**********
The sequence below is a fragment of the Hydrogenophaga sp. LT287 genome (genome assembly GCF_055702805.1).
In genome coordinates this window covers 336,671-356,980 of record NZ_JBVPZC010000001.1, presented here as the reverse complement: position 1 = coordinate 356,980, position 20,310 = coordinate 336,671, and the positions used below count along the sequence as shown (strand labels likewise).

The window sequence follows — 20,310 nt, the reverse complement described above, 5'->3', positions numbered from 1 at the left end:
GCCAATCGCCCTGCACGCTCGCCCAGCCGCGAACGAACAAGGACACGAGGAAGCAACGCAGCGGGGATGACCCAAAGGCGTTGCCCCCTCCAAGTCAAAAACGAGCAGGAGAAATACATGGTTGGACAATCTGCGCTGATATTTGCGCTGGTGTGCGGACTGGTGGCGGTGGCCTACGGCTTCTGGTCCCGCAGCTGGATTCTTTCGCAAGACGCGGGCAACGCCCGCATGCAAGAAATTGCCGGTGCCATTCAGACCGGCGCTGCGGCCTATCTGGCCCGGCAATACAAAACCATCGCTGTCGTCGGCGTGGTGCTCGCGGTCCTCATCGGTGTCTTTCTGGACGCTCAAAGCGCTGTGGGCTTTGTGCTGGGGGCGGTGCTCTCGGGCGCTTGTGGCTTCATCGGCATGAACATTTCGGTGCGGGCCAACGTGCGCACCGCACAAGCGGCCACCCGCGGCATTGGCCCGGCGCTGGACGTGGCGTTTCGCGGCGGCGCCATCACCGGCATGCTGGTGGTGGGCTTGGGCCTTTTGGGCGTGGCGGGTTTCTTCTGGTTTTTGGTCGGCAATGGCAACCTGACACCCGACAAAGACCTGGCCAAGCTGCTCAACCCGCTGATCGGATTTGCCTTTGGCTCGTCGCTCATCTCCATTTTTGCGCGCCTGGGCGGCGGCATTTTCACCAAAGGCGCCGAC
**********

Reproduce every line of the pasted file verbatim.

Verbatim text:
The sequence below is a fragment of the Hydrogenophaga sp. LT287 genome (genome assembly GCF_055702805.1).
In genome coordinates this window covers 336,671-356,980 of record NZ_JBVPZC010000001.1, presented here as the reverse complement: position 1 = coordinate 356,980, position 20,310 = coordinate 336,671, and the positions used below count along the sequence as shown (strand labels likewise).

The window sequence follows — 20,310 nt, the reverse complement described above, 5'->3', positions numbered from 1 at the left end:
GCCAATCGCCCTGCACGCTCGCCCAGCCGCGAACGAACAAGGACACGAGGAAGCAACGCAGCGGGGATGACCCAAAGGCGTTGCCCCCTCCAAGTCAAAAACGAGCAGGAGAAATACATGGTTGGACAATCTGCGCTGATATTTGCGCTGGTGTGCGGACTGGTGGCGGTGGCCTACGGCTTCTGGTCCCGCAGCTGGATTCTTTCGCAAGACGCGGGCAACGCCCGCATGCAAGAAATTGCCGGTGCCATTCAGACCGGCGCTGCGGCCTATCTGGCCCGGCAATACAAAACCATCGCTGTCGTCGGCGTGGTGCTCGCGGTCCTCATCGGTGTCTTTCTGGACGCTCAAAGCGCTGTGGGCTTTGTGCTGGGGGCGGTGCTCTCGGGCGCTTGTGGCTTCATCGGCATGAACATTTCGGTGCGGGCCAACGTGCGCACCGCACAAGCGGCCACCCGCGGCATTGGCCCGGCGCTGGACGTGGCGTTTCGCGGCGGCGCCATCACCGGCATGCTGGTGGTGGGCTTGGGCCTTTTGGGCGTGGCGGGTTTCTTCTGGTTTTTGGTCGGCAATGGCAACCTGACACCCGACAAAGACCTGGCCAAGCTGCTCAACCCGCTGATCGGATTTGCCTTTGGCTCGTCGCTCATCTCCATTTTTGCGCGCCTGGGCGGCGGCATTTTCACCAAAGGCGCCGAC